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Dead sperm whale in The Wash, East Anglia, England. © CSIP-ZSL.

What have dead whales ever done for us?

When dead whales wash up on dry land they provide a vital food source for...
Risso's dolphin © Andy Knight

We’re getting to know Risso’s dolphins in Scotland so we can protect them

Citizen scientists in Scotland are helping us better understand Risso's dolphins by sending us their...
Pilot whales pooing © Christopher Swann

Talking crap and carcasses to protect our planet

We know we need to save the whale to save the world because they are...
Fin whales are targeted by Icelandic whalers

Speaking truth to power – my week giving whales a voice

The International Whaling Commission (IWC) meeting is where governments come together to make decisions about whaling...

Why do whales and dolphins strand on beaches?

People often ask me 'why' whales and dolphins do one thing or another.  I'm a...
A spinner dolphin leaping © Andrew Sutton/Eco2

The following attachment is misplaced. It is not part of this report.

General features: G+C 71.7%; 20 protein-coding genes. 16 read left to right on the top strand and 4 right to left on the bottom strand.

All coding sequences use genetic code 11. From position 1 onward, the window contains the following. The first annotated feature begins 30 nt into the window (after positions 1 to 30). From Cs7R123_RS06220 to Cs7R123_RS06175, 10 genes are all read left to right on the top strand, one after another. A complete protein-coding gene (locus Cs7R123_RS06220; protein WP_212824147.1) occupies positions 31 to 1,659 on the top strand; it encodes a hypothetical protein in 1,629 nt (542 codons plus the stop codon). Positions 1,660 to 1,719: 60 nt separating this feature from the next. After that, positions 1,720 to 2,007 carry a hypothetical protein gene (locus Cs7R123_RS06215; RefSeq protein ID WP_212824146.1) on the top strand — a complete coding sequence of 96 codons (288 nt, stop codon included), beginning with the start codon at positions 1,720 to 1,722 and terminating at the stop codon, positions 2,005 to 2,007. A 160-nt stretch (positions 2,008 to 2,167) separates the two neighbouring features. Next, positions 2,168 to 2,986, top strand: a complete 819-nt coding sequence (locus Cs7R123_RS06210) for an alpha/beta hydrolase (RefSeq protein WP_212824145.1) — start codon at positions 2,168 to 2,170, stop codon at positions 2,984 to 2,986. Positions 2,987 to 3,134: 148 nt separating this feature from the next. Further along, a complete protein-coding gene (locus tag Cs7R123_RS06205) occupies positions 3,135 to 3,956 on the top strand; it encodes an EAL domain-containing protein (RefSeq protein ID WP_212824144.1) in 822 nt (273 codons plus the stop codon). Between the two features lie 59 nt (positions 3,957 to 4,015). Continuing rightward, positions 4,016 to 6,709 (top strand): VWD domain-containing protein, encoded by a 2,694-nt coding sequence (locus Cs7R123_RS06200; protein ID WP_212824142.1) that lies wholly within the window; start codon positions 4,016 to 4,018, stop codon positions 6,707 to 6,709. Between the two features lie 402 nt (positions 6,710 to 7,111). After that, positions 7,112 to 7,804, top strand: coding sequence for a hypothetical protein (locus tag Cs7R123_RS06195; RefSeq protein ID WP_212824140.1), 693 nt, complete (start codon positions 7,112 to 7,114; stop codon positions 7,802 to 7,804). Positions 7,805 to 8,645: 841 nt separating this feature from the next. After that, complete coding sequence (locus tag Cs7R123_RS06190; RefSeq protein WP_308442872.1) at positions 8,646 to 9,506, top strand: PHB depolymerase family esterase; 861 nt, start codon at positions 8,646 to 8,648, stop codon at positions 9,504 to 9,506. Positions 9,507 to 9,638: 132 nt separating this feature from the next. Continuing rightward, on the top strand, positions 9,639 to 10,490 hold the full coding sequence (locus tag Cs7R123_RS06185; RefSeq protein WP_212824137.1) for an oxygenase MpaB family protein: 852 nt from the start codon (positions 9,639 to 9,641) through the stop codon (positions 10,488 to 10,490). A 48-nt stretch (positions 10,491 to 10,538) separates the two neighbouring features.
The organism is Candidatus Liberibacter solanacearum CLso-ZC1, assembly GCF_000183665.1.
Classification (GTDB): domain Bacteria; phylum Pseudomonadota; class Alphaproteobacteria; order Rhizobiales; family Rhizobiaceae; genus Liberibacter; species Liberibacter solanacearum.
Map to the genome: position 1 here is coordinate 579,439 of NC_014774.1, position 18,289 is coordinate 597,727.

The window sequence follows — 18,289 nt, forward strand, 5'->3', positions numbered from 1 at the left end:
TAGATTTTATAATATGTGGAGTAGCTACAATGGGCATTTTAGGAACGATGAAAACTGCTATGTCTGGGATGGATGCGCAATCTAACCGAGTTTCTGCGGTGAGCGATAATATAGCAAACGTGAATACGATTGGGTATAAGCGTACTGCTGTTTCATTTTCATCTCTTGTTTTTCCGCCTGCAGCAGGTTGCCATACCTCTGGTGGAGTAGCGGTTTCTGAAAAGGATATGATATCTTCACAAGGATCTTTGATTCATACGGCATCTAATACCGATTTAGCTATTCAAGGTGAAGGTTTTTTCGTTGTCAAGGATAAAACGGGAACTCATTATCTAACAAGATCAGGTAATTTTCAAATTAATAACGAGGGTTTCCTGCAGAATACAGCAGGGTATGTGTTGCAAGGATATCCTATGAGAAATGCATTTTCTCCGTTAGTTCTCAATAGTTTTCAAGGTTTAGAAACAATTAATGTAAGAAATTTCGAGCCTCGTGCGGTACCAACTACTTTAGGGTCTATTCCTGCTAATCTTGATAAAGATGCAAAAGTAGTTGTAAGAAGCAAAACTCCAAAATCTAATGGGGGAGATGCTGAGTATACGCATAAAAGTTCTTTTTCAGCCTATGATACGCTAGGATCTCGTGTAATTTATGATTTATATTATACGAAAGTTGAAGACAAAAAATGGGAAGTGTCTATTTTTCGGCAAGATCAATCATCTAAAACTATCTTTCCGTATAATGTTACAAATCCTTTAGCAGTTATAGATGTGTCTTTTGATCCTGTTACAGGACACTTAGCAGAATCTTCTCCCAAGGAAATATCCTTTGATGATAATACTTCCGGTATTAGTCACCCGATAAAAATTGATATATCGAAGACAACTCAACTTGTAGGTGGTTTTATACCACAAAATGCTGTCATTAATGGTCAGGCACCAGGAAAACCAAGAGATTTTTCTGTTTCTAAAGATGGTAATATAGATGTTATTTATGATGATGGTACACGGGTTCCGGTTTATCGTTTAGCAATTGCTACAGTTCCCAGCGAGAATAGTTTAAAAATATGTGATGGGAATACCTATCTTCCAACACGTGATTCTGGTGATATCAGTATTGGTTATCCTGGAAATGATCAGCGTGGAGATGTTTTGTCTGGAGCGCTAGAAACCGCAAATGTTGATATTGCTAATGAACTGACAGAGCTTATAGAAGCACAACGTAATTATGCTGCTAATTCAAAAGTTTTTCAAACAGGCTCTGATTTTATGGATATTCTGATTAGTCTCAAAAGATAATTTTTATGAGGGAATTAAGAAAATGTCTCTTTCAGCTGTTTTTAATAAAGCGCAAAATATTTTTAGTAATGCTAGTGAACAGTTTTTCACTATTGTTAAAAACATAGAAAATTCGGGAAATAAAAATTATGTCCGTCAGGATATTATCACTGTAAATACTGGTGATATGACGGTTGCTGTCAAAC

Head in a spin – my incredible spinner dolphin encounter

Sri Lanka is home to at least 30 species of whales and dolphins, from the...
Sperm whale (physeter macrocephalus) Gulf of California. The tail of a sperm whale.

To protect whales, we must stop ignoring the high seas

Almost two-thirds of the ocean, or 95% of the habitable space on Earth, are sloshing...
WDC team at UN Ocean conference

Give the ocean a chance – our message from the UN Ocean Conference

I'm looking out over the River Tejo in Lisbon, Portugal, reflecting on the astounding resilience...

British Airways acknowledges public concern over captivity

On 13th October 2014, I represented WDC in a constructive, two-hour meeting with British Airways representatives at their offices in Central London on the subject of British Airways’ relationship with SeaWorld, a US marine park company holding whales and dolphins in captivity for display to the public.

Also at the meeting was WDC supporter, Kathleen Haase, whose change.org petition resulted in this meeting with BA. We welcomed the chance to meet and British Airways’ acknowledgement of public concern on the issue of whale and dolphin captivity.

British Airways is keen to fully understand the welfare risks posed to orcas and other whales and dolphins held in captivity and has a number of other meetings lined up to further explore this, including with SeaWorld. We look forward to a positive outcome from those meetings and continued dialogue in the hope of deciding progressive action on these important issues of whale and dolphin welfare and public concern.